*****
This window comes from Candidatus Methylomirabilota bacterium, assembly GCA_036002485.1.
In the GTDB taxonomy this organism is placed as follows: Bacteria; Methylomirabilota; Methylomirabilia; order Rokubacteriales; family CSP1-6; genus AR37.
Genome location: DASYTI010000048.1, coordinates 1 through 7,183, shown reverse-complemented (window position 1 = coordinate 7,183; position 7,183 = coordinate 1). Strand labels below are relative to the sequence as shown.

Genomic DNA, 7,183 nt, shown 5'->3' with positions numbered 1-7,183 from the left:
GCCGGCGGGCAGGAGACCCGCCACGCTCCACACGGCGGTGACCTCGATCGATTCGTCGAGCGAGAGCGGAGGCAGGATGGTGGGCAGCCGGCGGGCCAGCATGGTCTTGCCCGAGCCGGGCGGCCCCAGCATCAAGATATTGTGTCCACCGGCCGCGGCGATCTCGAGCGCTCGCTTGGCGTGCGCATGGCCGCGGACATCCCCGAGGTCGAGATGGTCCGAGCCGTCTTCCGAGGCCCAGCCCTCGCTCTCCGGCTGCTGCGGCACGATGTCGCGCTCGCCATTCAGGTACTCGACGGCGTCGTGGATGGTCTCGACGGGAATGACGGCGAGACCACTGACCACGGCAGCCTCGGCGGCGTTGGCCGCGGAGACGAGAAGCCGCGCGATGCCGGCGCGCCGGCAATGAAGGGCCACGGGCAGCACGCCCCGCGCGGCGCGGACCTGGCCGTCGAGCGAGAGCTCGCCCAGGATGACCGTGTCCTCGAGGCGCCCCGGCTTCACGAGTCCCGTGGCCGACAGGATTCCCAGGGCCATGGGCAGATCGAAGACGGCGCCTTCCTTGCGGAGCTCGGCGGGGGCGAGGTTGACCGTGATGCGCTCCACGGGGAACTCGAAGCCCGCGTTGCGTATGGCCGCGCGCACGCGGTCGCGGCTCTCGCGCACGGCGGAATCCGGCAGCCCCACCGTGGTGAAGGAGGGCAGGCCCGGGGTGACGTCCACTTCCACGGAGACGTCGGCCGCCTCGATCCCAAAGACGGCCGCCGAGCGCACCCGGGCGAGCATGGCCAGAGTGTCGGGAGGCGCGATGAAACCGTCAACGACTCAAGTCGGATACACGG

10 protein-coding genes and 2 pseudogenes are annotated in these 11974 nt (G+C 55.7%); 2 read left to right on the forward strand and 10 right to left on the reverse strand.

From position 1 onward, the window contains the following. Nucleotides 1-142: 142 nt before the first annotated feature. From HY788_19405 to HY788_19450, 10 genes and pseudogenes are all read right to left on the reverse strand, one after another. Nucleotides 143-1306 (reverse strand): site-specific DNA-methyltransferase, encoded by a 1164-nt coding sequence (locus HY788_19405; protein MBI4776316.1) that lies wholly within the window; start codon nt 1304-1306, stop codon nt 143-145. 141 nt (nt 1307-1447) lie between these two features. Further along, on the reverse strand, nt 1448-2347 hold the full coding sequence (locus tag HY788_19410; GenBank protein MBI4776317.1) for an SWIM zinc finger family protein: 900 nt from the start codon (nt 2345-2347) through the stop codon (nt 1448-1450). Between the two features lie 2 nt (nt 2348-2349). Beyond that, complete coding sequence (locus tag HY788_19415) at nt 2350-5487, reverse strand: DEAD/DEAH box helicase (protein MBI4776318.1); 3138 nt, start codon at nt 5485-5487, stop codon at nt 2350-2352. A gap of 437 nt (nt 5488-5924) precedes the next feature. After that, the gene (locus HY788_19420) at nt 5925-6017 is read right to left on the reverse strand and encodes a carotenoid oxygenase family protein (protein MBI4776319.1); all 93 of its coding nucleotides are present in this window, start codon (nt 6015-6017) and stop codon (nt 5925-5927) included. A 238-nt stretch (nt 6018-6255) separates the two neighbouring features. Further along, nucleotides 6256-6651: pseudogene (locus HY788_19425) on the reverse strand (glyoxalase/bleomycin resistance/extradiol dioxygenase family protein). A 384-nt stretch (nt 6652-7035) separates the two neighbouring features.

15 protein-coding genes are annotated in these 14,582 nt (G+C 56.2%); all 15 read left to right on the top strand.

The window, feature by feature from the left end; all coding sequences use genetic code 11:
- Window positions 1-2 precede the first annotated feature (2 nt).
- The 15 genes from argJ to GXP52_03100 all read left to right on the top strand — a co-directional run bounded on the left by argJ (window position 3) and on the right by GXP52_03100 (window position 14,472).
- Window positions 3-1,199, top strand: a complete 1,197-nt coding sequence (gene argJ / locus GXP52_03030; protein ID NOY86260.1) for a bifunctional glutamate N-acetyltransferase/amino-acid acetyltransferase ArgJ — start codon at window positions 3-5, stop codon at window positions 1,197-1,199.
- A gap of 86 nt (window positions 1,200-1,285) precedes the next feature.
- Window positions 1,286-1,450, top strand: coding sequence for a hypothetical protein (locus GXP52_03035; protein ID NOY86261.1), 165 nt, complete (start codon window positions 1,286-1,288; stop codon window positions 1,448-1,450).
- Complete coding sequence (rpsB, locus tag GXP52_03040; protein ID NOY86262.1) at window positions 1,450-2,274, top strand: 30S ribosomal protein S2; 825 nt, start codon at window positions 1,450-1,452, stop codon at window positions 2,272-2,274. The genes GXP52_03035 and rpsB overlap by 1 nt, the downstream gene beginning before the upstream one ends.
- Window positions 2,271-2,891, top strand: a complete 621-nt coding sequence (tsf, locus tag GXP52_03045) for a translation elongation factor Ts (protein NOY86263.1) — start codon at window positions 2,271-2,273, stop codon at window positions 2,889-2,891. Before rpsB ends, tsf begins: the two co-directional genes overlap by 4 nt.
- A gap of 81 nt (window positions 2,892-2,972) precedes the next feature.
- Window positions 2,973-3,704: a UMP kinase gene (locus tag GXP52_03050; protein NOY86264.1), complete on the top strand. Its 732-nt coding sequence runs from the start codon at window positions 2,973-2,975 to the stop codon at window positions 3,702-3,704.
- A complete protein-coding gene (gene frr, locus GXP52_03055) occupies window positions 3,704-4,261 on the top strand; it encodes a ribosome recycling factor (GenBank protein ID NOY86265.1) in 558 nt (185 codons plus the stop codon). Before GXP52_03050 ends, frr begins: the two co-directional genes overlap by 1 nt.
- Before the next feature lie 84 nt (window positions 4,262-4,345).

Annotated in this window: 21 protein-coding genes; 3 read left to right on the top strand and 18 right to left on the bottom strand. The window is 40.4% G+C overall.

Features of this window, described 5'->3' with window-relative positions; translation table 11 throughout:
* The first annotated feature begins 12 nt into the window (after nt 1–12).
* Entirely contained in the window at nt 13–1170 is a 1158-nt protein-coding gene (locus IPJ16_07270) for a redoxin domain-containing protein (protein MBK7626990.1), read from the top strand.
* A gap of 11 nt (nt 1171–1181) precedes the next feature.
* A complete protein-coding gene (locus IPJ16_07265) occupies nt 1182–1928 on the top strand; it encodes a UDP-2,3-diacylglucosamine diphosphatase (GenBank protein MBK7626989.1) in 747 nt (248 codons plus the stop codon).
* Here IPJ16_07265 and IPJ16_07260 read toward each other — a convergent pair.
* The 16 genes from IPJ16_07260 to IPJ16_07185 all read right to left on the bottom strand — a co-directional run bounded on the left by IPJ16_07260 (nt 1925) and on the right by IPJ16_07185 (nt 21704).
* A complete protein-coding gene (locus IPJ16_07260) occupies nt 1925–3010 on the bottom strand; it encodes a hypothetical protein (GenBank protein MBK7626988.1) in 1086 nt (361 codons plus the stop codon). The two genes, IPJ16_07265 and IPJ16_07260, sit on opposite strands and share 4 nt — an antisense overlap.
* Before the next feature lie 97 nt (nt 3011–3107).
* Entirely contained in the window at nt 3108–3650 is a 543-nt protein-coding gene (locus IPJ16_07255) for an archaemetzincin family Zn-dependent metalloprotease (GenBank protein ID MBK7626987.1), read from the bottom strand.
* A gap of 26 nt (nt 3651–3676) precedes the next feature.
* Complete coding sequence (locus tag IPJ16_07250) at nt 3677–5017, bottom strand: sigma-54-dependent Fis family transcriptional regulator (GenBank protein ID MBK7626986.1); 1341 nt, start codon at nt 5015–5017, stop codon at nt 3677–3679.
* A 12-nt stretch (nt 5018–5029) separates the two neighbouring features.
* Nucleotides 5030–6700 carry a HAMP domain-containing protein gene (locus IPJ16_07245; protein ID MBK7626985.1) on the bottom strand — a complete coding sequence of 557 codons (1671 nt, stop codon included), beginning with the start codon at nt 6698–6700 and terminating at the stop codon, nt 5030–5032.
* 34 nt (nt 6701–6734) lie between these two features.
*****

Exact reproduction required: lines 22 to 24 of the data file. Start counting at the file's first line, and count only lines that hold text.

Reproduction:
Features of this window, described 5'->3' with window-relative positions; translation table 11 throughout:
* The first annotated feature begins 12 nt into the window (after nt 1–12).
* Entirely contained in the window at nt 13–1170 is a 1158-nt protein-coding gene (locus IPJ16_07270) for a redoxin domain-containing protein (protein MBK7626990.1), read from the top strand.